Thursday, June 24, 2010

“Killing Us Softly”- Political Gridlock in Washington Dooms a Generation of Young Workers
Dr Mark Naison Fordham University
At a time when economists are talking about recovery, American political leaders have been making decisions which may doom a generation of young workers to economic hardship for the next ten years.
At a time when official unemployment is 9.7 percent, and private sector job growth has ground to a halt, the Congress of the United States, with only limited opposition from the Obama administration, has placed deficit reduction over job creation as a national priority.

The results are going to be devastating for a generation of young people graduating from college and professional school, along with those leaving high school, the military, or prisons without advanced degrees. At a time when banks are still writing off toxic assets and being extremely wary of extending credit , and cash rich corporations are putting their surplus into dividends rather than job creation, virtually the only economic growth has come from government expenditures and tax incentives, but now deficit conscious politicians are determined to cut those channels of economic stimulation off

Yesterdays news from the housing front dramatized that dynamic. Last month, sales of new homes dropped 33%, to the lowest level since 1981, thanks to the ending of a program of government tax credits to home buyers.

This collapse of home sales will not only have devastating effects on the construction industry, it will lead to a further freezing of credit, as second mortgages are one of the major ways Americans fuel consumption. Yet a budget conscious Congress refuses to extend the very tax credits that prompted a modest revival of the housing market.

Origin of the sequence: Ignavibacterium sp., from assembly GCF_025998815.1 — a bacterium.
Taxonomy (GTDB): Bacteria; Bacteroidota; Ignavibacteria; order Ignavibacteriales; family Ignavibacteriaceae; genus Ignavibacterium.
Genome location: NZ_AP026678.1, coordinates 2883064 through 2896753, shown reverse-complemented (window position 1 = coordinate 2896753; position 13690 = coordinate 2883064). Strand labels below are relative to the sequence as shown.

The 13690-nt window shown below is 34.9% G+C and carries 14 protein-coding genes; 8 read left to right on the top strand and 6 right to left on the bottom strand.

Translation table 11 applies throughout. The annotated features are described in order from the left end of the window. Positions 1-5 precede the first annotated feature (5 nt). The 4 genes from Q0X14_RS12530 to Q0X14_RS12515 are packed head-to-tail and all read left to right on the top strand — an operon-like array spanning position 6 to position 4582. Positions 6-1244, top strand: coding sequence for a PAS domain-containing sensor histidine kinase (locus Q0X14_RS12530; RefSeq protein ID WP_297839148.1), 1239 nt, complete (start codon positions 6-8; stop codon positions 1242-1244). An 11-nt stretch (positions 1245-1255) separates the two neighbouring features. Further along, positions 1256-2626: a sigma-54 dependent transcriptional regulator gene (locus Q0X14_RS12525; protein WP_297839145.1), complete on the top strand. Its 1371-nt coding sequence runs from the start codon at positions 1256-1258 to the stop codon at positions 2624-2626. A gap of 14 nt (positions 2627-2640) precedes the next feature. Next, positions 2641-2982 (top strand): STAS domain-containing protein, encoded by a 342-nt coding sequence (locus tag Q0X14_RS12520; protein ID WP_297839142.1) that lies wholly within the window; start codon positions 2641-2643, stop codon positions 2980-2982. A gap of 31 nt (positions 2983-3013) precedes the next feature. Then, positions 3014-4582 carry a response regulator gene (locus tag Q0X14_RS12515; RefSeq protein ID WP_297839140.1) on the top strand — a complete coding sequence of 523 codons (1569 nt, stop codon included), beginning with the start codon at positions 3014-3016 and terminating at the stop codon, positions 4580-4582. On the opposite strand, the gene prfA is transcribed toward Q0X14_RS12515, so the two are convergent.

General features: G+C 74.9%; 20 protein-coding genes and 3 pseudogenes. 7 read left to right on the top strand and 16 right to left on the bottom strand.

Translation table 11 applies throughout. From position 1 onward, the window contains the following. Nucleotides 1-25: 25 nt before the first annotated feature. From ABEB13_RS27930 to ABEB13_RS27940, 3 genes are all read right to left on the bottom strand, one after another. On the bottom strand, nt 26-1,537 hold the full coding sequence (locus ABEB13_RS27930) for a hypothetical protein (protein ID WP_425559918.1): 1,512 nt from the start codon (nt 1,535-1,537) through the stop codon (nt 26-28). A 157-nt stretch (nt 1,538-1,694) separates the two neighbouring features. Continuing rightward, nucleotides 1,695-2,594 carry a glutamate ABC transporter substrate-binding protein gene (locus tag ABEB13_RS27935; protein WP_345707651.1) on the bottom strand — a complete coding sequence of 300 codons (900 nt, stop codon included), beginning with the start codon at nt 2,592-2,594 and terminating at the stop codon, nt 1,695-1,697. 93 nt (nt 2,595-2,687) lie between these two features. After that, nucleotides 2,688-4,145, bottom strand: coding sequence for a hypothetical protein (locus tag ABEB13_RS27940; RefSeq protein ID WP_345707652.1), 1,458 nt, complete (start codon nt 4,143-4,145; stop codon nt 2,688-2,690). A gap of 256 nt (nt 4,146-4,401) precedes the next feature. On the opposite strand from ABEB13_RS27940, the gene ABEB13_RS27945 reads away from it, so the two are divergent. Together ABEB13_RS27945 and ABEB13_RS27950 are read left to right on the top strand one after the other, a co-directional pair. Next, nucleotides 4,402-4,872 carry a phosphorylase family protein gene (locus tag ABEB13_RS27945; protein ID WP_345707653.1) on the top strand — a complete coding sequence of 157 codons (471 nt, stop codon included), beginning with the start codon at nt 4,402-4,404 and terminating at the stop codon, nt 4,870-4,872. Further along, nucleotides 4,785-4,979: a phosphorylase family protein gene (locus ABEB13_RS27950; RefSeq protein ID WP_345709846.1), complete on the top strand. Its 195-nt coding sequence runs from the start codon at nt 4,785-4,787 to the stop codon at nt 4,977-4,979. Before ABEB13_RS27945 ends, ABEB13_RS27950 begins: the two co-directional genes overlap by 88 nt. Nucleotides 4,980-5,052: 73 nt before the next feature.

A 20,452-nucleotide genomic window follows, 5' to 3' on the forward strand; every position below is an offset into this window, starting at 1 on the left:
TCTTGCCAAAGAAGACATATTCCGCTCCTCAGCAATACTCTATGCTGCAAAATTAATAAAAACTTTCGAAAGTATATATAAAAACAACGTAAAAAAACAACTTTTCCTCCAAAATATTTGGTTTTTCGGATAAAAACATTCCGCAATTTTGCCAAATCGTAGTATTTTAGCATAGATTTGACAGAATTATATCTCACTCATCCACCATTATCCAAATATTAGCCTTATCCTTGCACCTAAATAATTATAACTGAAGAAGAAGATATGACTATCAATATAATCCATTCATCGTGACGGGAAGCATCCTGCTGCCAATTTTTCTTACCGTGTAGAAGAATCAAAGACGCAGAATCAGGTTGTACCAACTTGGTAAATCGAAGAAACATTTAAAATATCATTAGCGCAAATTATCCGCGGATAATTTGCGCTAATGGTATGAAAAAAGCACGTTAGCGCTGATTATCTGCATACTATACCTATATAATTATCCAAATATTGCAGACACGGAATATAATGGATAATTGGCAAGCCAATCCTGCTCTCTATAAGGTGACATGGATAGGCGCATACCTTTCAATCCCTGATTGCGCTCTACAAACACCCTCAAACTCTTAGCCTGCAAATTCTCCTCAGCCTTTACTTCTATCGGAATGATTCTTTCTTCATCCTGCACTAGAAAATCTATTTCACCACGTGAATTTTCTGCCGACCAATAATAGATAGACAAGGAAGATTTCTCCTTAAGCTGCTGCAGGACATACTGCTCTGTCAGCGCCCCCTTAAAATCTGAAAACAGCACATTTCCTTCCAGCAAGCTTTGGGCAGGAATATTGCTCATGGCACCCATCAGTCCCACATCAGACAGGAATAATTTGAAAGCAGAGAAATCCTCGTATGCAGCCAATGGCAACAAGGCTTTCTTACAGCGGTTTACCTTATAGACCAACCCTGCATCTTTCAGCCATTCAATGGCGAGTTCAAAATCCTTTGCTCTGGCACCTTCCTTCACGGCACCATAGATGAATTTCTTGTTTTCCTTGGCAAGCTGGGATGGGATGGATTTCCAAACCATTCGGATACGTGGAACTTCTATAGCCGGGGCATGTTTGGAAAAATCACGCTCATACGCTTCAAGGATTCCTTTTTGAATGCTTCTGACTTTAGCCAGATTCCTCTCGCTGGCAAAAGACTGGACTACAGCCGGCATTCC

And that’s only one part of a larger catastrophe. Last month, Congress refused to extend unemployment benefits to the long term unemployed, a decision that will put further strain on state budgets that are approaching bankruptcy in many portions of the country, and will give yet another hit to consumer spending

Worse yet, Congress is refusing to consider even a modest extension of the stimulus package which, in many economists eyes, prevented the economy from falling into a Depression and saved many states from economic collapse

As a result of this inaction, many states will be implementing draconian cuts in key government services including health care, transportation, and especially education. During the next two years, hundreds of thousands of teachers across the country will lose their jobs, making a mockery of educational reform efforts and destroying the dreams of idealistic young people across the country who hoped to make teaching their career.

Let us make no mistake about it. If current priorities don’t change, we are going to see massive job shredding in the public sector, along with virtually no job growth in the private sector, for the next five or ten years Not only is it going to be difficult to find jobs in law, finance and real estate, it is going to be equally difficult to find full time work in education and human services.

Young people are going to be leaving college and graduate school with huge debt and few economic prospects; and as they find work in fields which require less education, they are going to push out people who have weaker credentials The result is going to be shattered dreams, crowded households, families under stress, and an economy doomed to stagnation because people have little income and less confidence in the future.

Government alone has the power to break this impasse, through deficit spending, but our politicians have decided that deficits present a greater danger to the economy than high unemployment.
To me, that not only seems to deny the lessons of history, it represents an act of gratuitous cruelty to America’s youth.

Mark Naison June 24, 2010

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